Ask Our Experts 2/10/2019: Why A Cannabis LLC Beats a C-Corp

By Beau Whitney, Senior Economist, New Frontier Data


Q: Why Does A Cannabis LLC Beats a C-Corp?

A: With the deployment of the Trump tax cuts in late 2017, there was a renewed focus on how a company’s business structure can reduce overall tax liabilities. Taxes are one of the biggest expenses outside of operations for cannabis businesses, mainly due to IRS code 280e. Reducing exposure to 280e requires, in part, a focus on business structure. This is also revisited in New Frontier Data’s joint report produced with CohnReznick, U.S. Economy: Jobs, Growth & Tax Revenue – 2018 Edition. The corporate structure debate settles on two business structures: a C corporation (C-Corp) versus a limited liability company (LLC).


With U.S. companies having limited access to financial resources in the U.S., many are looking to Canada for access to capital markets. Some Canadian companies listed on the Canadian Securities Exchange (CSE) have amassed so much money that they are starting to invest in U.S. cannabis companies. New Frontier Data is regularly asked about which business model is best: whether to be vertically integrated or to focus on one pillar of the industry (e.g., cultivation or processing, etc.).


The example I like to use is that of a ketchup company: Is it better to be vertically integrated and grow all your own tomatoes, or to contract out the tomatoes cultivation to others in order to focus on your core competency of producing ketchup? In more mature industries, under normal tax environments, it would be best to contract out the tomato growing; however, the differences in the cannabis industry offer more benefits to being vertically integrated.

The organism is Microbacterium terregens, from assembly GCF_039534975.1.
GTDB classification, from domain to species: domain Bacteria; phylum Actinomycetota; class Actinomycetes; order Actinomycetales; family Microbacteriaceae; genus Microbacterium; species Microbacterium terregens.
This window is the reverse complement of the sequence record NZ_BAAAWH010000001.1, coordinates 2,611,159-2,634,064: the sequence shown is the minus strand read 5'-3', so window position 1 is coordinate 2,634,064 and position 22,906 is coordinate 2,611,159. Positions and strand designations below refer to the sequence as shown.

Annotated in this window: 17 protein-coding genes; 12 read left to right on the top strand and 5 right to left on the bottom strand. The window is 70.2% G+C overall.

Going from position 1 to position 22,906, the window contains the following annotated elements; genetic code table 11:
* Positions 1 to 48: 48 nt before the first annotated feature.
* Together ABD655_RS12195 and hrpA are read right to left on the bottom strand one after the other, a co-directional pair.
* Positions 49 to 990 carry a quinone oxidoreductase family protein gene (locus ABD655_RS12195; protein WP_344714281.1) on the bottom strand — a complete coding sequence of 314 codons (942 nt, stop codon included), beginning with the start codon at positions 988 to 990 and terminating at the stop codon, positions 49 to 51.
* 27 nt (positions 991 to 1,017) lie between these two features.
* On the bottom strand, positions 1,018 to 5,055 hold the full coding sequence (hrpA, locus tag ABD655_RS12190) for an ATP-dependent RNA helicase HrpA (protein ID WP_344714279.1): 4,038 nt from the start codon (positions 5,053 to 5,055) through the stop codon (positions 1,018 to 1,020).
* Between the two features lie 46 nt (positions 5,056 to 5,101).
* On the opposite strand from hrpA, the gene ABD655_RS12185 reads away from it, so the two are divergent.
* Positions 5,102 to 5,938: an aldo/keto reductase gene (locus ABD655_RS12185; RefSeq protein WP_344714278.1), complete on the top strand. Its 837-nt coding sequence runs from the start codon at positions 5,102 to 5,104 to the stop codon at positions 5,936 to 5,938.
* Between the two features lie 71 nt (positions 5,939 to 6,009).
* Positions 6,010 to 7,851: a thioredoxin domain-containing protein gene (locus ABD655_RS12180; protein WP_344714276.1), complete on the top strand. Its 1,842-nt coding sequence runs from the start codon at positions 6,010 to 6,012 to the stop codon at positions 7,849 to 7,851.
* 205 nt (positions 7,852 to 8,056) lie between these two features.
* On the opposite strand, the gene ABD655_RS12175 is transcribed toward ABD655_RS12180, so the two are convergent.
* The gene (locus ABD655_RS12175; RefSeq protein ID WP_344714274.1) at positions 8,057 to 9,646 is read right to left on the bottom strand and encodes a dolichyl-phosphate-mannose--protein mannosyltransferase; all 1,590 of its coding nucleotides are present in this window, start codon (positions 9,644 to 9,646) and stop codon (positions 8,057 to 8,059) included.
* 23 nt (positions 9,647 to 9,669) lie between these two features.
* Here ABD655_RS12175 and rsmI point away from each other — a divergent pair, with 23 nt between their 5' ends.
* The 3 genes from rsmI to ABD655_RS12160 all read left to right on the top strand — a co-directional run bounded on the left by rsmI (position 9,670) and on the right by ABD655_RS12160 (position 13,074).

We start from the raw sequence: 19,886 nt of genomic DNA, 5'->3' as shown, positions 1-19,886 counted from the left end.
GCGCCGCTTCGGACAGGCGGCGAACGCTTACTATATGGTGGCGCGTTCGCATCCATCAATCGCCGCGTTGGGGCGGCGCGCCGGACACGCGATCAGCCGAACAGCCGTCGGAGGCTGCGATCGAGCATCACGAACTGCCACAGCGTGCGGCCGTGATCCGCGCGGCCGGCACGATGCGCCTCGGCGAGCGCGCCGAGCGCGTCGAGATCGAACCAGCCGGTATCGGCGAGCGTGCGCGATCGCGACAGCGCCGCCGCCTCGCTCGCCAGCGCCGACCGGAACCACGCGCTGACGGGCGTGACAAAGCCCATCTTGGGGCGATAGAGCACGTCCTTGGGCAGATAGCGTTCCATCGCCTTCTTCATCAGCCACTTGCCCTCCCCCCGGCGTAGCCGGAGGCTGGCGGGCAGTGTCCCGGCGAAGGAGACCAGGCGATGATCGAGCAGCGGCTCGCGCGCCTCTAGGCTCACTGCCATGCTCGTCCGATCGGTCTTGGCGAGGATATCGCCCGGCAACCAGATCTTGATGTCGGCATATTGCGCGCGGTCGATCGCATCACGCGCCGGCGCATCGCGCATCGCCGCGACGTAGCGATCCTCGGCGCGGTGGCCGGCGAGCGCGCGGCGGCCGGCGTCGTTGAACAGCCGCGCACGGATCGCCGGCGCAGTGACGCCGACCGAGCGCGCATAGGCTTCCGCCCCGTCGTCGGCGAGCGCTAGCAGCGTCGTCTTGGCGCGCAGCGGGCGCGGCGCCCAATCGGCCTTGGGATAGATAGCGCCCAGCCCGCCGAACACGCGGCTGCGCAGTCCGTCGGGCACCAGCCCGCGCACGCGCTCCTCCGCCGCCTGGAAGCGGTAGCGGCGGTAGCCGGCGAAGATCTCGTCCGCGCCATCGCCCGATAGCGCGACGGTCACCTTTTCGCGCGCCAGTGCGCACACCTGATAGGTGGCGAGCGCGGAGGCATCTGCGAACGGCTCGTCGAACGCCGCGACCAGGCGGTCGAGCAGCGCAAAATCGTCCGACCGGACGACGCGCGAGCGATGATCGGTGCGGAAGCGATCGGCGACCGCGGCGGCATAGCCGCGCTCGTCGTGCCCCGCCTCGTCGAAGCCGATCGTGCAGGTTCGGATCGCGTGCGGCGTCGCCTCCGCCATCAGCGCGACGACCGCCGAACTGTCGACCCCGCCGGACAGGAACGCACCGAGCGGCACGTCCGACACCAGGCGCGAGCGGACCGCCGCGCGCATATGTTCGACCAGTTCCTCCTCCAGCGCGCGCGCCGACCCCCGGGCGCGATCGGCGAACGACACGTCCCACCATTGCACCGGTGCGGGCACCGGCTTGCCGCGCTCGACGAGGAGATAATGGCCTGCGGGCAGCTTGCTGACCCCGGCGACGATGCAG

Canadian companies are investing in U.S. cannabis businesses and driving consolidation and vertical integration in the more mature markets. The question then becomes which is the better corporate structure for accommodating that?

In a C-Corp, taxes are paid on profits. Profits are taxed at 20%. Dividends are then paid to the partners, and they individually will pay a 15% tax. Thus, the total tax paid is roughly 35%.

In an LLC, no taxes are paid on profits, which are distributed to partners. Each partner individually pays taxes, of which the highest rate is 37%. All else being equal with 280e, it would appear that there is little difference between a C-Corp and LLC.

Yet, this is where CohnReznick thinks differently than others. The 2018 provision of the Tax Cuts and Jobs Act provides a deduction equal to 20% of qualified business income. The pass-through deduction makes it more favorable to have an LLC structure.

The deduction cannot be taken by lawyers, accountants, medical doctors (or others where partners are most involved in the profits). However, there is nothing explicitly preventing cannabis companies from taking that deduction.

To compare off profits of $1 million: A C-Corp’s 20% tax on profits plus 15% dividend would equate to $350,000 in taxes, while an LLC’s profits would be reduced to $800,000 due to 20% deduction, with an individual tax of 37% equating to $296,000 in taxes.

Thus, the value of the tax savings for the latter versus the former would be $54,000.

Reminder: Whenever making decisions on business structures and taxation, it is strongly recommended to talk to a specialized CPA and tax accounting firm with a cannabis practice, such as CohnReznick LLP. The conversation may save considerable time, money, and stress.